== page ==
By combining POS metrics with financial numbers, data can be drilled down to highlight even more specific KPIs–like sales per square foot, expenses as a percentage of sales, and specific product profit margins. An analysis of sales per square foot is calculated by dividing net sales by sales space and can give insight into the importance of product placement.

Benchmarking Across the Industry

Some say, retail is retail; however, the cannabis sector cannot accurately be compared to ‘regular retail.’ From a business perspective, the two sectors have different valuations, growth drivers, margins, zoning restrictions, number of retail licences, and legislation governing their sales. Using regular retail markets as a benchmark is fallible. One needs only look at the recent economics of the COVID-19 pandemic, which saw increases in cannabis, liquor, and grocery retail sales but left clothing and other retailers in the dust.

With few provinces and companies making KPIs public, it isn’t easy to uncover these industry benchmarks. Headset partners with software companies like Cova and individual retailers to offer tools and preset reports on the industry. Store owners can use their business intelligence and benchmarking platform called Retailer Pulse, or choose to upgrade to Premium, which provides more advanced analytics and real-time industry data.

Tracking your business with the market is a crucial indicator of performance.

Phil McDonald, Headset’s director of regional strategy in Canada, says that in addition to focusing on finding revenue and managing costs, tracking your business with the market is a crucial indicator of performance. “How businesses interact with the market is very telling. A retailer can look at their data and say we grew by 5% this month. That is fantastic, but if the market grew by 8%, they didn’t catch all that growth. If they over-performed with 10% growth, then they captured more market share. These comparisons are important. Companies need to see if their sales are in line with the market. Are they hitting the benchmarks, and if not, why not? Is their pricing where it should be, or are they above or below the marketplace, and why? Market-driven information can lead a company to make better decisions on retail strategy.”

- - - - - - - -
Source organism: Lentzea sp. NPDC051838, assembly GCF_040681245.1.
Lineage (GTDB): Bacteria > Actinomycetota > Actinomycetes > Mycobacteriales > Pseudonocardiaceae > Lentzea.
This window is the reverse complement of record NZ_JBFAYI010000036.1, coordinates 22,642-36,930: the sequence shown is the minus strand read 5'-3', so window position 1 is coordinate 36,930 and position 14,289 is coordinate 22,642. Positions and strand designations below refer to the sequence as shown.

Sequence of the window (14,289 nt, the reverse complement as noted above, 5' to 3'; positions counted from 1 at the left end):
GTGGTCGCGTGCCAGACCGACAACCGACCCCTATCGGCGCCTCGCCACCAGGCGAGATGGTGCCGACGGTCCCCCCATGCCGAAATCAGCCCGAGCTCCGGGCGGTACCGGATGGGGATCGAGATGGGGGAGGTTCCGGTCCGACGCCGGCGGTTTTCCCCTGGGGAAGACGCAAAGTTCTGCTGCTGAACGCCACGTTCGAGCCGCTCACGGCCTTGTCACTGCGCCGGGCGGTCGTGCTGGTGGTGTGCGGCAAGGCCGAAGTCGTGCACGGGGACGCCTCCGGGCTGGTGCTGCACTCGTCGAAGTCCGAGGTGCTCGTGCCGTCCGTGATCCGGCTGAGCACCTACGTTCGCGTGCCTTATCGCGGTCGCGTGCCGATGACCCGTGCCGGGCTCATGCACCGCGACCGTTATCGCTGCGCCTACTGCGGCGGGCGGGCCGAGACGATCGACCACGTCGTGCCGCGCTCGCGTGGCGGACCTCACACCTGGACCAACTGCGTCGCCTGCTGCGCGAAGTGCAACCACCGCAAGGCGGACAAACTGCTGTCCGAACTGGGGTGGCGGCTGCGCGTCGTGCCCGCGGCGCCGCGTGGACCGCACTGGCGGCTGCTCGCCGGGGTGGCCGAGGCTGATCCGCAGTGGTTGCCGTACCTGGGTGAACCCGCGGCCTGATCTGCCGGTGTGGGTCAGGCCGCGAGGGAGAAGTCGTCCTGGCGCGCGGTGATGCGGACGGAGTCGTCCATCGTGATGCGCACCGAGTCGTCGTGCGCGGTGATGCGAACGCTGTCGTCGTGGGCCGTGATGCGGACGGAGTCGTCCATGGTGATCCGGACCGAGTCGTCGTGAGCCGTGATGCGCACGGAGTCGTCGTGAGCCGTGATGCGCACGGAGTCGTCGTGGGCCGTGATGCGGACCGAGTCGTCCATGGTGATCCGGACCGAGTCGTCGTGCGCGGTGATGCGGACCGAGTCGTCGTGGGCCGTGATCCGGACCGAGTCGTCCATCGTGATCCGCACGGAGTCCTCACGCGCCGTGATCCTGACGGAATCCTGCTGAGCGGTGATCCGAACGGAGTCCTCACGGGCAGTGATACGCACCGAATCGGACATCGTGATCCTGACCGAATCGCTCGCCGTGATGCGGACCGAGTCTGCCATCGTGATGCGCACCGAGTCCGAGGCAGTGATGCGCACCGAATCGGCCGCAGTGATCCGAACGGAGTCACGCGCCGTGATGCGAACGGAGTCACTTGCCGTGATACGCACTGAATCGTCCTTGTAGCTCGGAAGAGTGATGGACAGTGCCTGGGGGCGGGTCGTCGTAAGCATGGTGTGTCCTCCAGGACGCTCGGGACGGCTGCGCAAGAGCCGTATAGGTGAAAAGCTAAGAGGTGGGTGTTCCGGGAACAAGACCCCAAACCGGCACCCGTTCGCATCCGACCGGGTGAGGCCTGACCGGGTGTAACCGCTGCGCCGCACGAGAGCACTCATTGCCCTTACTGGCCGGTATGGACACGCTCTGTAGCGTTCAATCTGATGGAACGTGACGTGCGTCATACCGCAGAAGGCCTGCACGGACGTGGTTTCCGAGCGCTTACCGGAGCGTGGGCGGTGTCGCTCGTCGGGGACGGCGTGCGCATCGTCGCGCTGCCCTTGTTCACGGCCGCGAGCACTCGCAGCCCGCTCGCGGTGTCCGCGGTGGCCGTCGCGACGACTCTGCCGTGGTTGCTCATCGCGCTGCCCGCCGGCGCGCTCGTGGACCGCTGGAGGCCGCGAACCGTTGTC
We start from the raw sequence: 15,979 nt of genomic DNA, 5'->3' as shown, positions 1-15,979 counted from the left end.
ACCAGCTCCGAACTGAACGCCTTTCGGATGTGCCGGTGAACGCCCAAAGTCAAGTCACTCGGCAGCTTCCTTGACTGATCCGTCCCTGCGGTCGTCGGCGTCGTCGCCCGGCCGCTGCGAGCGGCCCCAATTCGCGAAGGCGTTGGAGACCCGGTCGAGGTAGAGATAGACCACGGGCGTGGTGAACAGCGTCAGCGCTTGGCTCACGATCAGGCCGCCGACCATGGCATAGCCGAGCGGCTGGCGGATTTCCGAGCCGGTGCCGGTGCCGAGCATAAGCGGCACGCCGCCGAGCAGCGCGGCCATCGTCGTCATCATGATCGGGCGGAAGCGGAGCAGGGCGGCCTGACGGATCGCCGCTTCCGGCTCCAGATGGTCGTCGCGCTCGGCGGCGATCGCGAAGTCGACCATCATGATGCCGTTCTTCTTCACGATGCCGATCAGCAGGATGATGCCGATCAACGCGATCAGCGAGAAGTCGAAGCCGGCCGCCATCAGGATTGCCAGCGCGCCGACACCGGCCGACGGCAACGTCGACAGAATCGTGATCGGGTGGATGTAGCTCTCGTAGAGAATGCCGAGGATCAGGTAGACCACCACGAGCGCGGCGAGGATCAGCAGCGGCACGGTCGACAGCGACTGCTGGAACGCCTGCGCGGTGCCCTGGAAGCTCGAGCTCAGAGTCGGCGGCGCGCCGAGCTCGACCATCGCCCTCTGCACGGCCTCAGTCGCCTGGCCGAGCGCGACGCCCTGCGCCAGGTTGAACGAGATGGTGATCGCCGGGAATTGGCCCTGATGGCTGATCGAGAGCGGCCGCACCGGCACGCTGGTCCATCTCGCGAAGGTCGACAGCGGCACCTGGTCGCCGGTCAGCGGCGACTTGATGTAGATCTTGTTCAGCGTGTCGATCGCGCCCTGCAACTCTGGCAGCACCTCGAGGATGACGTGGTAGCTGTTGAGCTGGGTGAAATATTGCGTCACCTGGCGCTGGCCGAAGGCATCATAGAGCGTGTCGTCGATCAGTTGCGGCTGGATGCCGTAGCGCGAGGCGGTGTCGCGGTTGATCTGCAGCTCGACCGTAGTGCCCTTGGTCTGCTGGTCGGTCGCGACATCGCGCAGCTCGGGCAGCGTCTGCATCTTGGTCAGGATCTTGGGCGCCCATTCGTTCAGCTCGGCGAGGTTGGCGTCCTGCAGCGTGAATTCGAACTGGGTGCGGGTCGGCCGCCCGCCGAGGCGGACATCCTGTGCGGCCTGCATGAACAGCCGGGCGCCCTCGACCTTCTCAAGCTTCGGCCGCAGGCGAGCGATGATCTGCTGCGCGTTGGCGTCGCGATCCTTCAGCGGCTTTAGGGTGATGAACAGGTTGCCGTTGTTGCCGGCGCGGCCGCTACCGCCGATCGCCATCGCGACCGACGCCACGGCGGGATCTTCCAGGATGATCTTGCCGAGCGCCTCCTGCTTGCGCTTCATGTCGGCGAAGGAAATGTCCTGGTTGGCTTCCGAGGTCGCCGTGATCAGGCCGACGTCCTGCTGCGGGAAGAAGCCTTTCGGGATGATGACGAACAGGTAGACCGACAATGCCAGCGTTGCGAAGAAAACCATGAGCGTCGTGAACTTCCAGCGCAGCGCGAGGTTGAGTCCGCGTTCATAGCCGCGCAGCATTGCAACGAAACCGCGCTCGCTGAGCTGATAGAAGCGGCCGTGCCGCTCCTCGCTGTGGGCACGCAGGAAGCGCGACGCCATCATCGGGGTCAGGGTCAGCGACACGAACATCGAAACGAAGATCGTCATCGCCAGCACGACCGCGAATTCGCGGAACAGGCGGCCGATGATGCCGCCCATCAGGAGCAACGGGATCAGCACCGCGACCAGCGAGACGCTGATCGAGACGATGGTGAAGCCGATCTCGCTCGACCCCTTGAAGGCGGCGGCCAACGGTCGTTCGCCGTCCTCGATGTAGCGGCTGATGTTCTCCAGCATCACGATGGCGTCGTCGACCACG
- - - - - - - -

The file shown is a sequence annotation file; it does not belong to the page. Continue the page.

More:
Monitoring your KPIs is more than just a sound business strategy; it will help you develop and monitor the progress of your initiatives in this unique industry.

How Delivery Impacted Sales in Ontario During the Pandemic

1.     65% of all Cova’s Ontario retailers use delivery

2.     30 of 46 locations actively make deliveries

3.     Most are independents and not large chains/corporations

4.     $60 increase in basket size for delivery orders

5.     Average basket size for deliveries: $110 (Range $105 – $120)

6.     Average basket size for instore: $50

7.     Percentage of delivery vs. curbside orders

a.     Around Toronto area and Ottawa: 35-40% delivery

b.     Everywhere else in Ontario: 15-20 %

i.      Outlier (Hobo): ~70% deliveries*

*Hobo opened up its first store in Timmins, Ontario, with record-breaking sales, even though it opened during a pandemic. The ability to deliver helped them achieve incredible sales records while still being able to safely social distance. Hobo sales on opening day – $45,891.11. Average sales on April 1st legalization day in Ontario (pre-pandemic) – $50,913.

Source: Cova Software